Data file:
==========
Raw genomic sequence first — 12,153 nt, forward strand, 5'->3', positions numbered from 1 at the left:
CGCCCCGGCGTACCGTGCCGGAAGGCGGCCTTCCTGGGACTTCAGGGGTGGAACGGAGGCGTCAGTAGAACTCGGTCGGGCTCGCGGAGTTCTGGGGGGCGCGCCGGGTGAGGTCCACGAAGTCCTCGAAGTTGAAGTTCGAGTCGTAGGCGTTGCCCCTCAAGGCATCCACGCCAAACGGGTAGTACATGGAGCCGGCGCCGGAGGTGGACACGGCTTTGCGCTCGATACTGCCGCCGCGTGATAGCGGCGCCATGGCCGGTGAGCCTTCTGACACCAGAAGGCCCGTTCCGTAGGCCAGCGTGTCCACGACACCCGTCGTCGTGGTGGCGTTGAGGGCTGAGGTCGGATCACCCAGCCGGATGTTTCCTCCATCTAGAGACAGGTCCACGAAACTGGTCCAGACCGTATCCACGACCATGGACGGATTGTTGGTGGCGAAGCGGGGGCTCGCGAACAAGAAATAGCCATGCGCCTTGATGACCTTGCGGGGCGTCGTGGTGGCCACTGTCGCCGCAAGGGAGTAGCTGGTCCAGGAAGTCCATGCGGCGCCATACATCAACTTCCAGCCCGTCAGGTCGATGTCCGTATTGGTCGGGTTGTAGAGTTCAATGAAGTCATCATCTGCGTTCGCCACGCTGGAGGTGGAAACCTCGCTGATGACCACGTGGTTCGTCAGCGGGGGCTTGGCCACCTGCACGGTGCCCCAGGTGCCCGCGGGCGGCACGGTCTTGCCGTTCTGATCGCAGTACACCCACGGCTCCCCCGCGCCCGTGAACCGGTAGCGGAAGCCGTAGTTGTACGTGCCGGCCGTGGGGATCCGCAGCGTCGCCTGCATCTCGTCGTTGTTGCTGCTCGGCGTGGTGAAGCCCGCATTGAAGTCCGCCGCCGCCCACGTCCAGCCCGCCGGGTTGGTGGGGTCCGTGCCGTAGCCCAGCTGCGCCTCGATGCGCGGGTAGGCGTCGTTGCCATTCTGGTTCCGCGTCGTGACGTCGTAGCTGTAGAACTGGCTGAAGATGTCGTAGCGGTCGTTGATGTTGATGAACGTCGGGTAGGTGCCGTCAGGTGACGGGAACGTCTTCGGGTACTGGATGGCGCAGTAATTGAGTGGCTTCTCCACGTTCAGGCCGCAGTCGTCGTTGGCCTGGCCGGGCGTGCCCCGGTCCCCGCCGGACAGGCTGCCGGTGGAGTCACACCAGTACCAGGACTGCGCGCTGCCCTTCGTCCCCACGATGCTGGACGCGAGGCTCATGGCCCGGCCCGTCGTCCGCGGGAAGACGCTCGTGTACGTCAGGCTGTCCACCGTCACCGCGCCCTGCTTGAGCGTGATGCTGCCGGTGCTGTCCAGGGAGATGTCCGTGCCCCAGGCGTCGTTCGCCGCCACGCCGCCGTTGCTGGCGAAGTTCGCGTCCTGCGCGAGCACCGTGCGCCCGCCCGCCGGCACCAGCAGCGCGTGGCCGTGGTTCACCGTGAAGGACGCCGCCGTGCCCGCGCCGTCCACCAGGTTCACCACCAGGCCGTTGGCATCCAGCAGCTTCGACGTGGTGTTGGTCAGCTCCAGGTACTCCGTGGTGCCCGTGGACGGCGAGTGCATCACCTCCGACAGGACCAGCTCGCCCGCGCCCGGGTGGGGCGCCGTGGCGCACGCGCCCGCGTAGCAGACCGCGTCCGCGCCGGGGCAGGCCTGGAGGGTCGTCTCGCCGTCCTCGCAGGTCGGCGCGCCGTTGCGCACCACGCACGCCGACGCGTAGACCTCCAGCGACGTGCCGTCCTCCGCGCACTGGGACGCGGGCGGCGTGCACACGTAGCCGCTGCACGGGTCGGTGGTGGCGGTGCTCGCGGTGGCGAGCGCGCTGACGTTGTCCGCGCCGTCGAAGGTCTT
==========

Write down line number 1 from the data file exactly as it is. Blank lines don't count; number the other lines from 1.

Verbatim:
Raw genomic sequence first — 12,153 nt, forward strand, 5'->3', positions numbered from 1 at the left: